8 remaking new forms in the thing

9 they will make in your thing

10 exactly the same thing

11 for they are the thing they make

12 you will understand that they revive

13 for you that experience and its meaning like nature

14 because they are nature and not an invention

15 and not a discovery for they are yes nature

16 they will make the thing nature in you

17 like giving sex is life to the word

18 let the words act in you

[20] Unlike the passive numbing patterns in part D of "Precisely," the voice that comes out of "Let the Words," while advocating passivity and submission, is nevertheless effervescent, promising in return the rewarding discovery of novel and gratifying experiences (line 5, 12-13). The speaker of "Let the Words" does not seem to have the difficulties that impede his or her counterpart's impressiveness in part D of "Precisely" (line 15), nor does he or she feel burdened by language's systematic network of signification. This speaker absolutely does not perceive language as alienating individuals from their own personal experiences, nor does he or she imply that language involves "an original murder of the thing,"40 as the speaker of "Precisely" seems to argue (part D, line 9). All through this poem we hear a glowing voice enthralled with freedom and creativity, yet in Wallach's pervasive use of the Hebrew verb `asah [act, do, form, create (lines 1, 4, 6, 7, 8, 9, 11, 16, 18)], creativity, for her, inheres in the linguistic sign itself.

[21] The literal meaning, peshat, of the Book of Genesis determines that language precedes everything. Prior to man and the universe there was language and by its uttering things came into being from non-being: "...and God said, let there be light: and there was light" (Gen. 1:3). The ensuing divine creation in this chapter bolsters the interconnection between divine speech and action: "And God said, let there be a firmament... and God made the firmament..." (vv. 6-7) etc. In what follows, God's speech, va-yomer Elohim, and the Hebrew verb `asah, interchangingly with bara', stand for all divine foremost creations. The verb `asah relates to the creation of the "firmament" (v. 7); "the two great lights" (v.16), and "the beasts" (v. 24). As many biblical exegetes argue `asah means shaping particular forms or appearances out of the newly created (bara')41 heaven and earth, implying in turn that heaven and earth are only raw materials from which the formations of further potential things are yet to appear, yesh mi-yesh42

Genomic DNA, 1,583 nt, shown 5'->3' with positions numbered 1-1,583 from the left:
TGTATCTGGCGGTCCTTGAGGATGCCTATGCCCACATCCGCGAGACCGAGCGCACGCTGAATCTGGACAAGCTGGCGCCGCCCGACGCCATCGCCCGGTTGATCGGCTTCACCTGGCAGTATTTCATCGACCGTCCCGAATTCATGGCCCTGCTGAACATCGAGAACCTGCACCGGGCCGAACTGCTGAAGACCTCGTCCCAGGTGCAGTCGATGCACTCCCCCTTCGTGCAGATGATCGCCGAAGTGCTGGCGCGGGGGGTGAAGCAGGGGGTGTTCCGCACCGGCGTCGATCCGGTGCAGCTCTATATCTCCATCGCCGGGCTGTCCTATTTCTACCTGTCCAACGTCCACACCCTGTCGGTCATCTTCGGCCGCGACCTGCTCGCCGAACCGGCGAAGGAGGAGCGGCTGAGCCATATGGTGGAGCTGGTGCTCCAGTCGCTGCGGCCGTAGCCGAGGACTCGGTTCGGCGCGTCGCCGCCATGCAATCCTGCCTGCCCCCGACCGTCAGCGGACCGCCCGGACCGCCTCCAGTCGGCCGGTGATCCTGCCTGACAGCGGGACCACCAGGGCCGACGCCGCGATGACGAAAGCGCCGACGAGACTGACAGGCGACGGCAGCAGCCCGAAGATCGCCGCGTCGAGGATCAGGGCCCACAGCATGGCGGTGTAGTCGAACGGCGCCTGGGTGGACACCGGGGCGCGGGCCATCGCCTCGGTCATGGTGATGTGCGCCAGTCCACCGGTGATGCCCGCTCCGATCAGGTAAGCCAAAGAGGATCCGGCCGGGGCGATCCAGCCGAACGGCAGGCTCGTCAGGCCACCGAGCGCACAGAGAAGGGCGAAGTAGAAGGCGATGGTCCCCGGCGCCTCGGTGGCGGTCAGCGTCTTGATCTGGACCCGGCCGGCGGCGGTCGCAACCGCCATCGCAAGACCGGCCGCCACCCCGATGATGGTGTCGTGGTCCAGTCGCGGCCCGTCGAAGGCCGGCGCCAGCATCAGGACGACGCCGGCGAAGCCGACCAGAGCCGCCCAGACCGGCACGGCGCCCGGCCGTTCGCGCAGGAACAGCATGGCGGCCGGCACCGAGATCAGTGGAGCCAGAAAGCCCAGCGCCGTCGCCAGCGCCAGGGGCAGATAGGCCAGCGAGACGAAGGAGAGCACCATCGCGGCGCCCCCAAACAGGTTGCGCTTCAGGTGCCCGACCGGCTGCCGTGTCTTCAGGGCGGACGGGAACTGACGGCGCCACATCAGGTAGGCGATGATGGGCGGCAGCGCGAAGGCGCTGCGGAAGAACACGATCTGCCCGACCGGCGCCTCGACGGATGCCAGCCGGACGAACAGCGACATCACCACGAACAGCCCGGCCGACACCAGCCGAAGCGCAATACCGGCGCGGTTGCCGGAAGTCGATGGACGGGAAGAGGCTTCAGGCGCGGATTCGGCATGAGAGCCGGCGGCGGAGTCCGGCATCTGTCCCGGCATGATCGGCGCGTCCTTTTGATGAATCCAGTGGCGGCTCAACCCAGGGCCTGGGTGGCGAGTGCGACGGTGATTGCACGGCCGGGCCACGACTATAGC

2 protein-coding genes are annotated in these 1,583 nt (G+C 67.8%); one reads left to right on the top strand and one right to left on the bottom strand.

[22] Wallach, it seems, is fully convinced of the concealed potentialities that were introduced to the universe in the process of Creation. For example, in her poem "Neshimah" (Breathing),43 an instructive voice, similar to the one we hear in "Let the Words," while imploring the same passivity and receptiveness, makes the following observation: "let the breathing bring unfamiliar gases / different from the familiar ones.../ let it bring the unfamiliar.../ all kinds of gases that nobody knows.../ the air is filled with unfamiliar materials.../ the air is filled with mysterious materials..."44 In "Breathing," nevertheless, the speaker's objective is limited to awakening the addressee from the numbing affects of all repeating human motions which result in the production of "anesthetic gas" (gazmardim), "poisoning gas" (gaz mar`il), or "suffocating gas" (gaz mahniq). In "Let the Words," the promise extends to a wonderfully creative experience that comes with submission to the essentially impregnating, life giving nature of the words (line 17). In both poems, as it is in much of Wallach's poetry, it requires a poet's willingness to let go of everything one knows and setting the culture free of all man made imposing structures.45

[23] This is what Wallach not only says, it is what she does. While the imagery of a care free gratifying sexual encounter and impregnation dominates the opening of "Let the Words," and the reader's eyes scan through the lines, it may go unnoticed that Wallach's contextual usage of the Hebrew milim [words] is utterly non grammatical. In spite of its structural suffix -im, usually associated with masculine nouns, milim, as mentioned above, is grammatically a feminine noun and, therefore, the second line of the poem should have said: ten lahen [let them-female] and not lahem [let them-male], as written. Beginning in line three, however, Wallach's "words" not only return to their normative feminine grammatical gender, but their femininity is actually highlighted as she employs the archaic future structure tikanasna and tavo'na [will enter (line 3)], ta'asena [will do (lines 7, 9, 11, 16)], tehayena [will revive (line 12)] that formally distinguishes the feminine from the masculine, rather than the more modern, and more prevalent, future form yikansu,yavo'u, ya'asu, yehayu used for both genders.